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Handle With Care: How to Ship Fragile Items

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Guide to shipping fragile items

As an ecommerce business, you have to ensure that what you’re sending out gets to your customers undamaged and uncontaminated. After all, if a product breaks in transit, not only will you have to placate a disappointed customer and rebuild trust in your fulfilment ability, but you’ll also have to go to the expense of replacing said item and posting it once again.

Table of Contents

What counts as fragile?

Unfortunately, there are some products that make delivery even more of a challenge because, by their very nature, they’re fragile, delicate and therefore far more prone to shattering, cracking or breaking. We’re thinking, of course, of glass: ornaments, lightbulbs and other homewares, for example.

But nowadays, there are plenty of other things that are purchased increasingly online which also need to be handled with care: porcelain, ceramics, floor tiles, electrical components, lamp bases, parts for musical instruments (or even the instruments themselves) and of course, popular items like phone screens, sunglasses and spectacles – the kinds of things we routinely break, even when they’re safely with us already.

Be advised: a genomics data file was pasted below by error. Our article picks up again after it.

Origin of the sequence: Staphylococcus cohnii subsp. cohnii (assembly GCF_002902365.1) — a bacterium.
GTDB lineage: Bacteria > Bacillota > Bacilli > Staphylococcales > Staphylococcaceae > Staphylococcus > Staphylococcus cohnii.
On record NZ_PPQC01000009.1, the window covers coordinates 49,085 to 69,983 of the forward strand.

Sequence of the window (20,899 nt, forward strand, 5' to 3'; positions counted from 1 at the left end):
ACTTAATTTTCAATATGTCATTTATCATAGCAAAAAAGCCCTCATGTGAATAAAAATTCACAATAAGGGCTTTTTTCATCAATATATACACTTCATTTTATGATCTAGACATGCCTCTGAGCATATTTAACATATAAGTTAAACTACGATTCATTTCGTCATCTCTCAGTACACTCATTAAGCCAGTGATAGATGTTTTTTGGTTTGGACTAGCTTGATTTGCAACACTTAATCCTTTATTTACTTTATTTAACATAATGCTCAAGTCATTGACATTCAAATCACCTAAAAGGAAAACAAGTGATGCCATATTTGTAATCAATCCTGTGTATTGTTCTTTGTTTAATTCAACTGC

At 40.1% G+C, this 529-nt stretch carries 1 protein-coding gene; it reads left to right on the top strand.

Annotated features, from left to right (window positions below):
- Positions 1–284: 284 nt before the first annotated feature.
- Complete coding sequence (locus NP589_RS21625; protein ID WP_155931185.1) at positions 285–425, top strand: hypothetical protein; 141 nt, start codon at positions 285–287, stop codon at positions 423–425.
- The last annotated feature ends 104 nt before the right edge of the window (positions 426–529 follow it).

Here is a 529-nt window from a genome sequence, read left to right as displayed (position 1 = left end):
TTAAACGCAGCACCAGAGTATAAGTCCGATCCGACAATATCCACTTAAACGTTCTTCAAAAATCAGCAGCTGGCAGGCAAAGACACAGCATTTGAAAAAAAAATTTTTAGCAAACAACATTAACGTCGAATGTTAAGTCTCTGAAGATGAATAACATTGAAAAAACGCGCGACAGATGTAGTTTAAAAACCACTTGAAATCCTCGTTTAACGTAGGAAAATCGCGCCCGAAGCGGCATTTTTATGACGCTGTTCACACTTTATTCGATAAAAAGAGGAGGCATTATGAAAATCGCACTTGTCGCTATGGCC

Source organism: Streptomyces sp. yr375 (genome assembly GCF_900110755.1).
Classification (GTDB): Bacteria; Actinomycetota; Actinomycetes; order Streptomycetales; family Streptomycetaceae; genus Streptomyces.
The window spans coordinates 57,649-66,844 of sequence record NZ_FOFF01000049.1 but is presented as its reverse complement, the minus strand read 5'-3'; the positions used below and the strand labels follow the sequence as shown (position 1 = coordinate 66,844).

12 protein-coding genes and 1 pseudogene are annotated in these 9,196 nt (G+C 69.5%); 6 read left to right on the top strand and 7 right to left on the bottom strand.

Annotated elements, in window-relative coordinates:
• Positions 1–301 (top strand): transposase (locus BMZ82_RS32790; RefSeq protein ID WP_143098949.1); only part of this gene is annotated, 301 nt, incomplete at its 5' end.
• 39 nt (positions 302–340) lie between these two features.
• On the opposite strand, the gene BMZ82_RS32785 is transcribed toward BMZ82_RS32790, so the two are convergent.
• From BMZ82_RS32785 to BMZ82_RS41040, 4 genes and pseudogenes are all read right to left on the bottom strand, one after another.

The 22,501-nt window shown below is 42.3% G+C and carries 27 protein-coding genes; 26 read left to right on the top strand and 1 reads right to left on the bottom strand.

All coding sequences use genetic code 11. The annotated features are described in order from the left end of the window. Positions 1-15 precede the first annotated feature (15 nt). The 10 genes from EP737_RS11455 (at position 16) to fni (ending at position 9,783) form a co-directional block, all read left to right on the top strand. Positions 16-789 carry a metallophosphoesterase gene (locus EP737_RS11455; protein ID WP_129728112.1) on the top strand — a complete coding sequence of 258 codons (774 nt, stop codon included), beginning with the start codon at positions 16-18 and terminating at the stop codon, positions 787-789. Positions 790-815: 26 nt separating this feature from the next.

So, here, therefore are our suggestions for sending fragile items through the post and getting them to their final destination unscathed:

Go lightweight but rigid

We can all appreciate how lightweight packaging saves a package when it comes to shipping costs, but does the fact that it’s lightweight mean it’s effective when it comes to sending and protecting fragile items? Well, in a word, absolutely, especially when a bit of forethought has gone into making sure the packaging is the right size for the product.

FlyPak innovative ecommerce packaging with built in retention
FlyPak® - ecom packaging with retention

Lightweight doesn’t mean weak and rigidity is key in terms of protection, as is demonstrated, for example, by corrugated cardboard. It also helps if packaging has been designed with other features such as in-built retention, reinforced sides and a strong seal.

An excellent example of lightweight, rigid packaging is The Packaging Club’s cardboard boxes, specifically double-walled cardboad boxes and therefore highly resistant to compression. Alternatively, check out our crash lock boxes with their reinforced x-lock bases. Combine them with padding (see below) and whatever you’re sending will be virtually indestructible. And we’ve said it before, but we’ll say it again, FlyPak is ideal for securing varied or odd shaped items like glasses cases or a range of cosmetics including perfume bottles, for example, and all without the need for void fill. Check out the FlyPak here.

Cardboard Tubes for shipping posters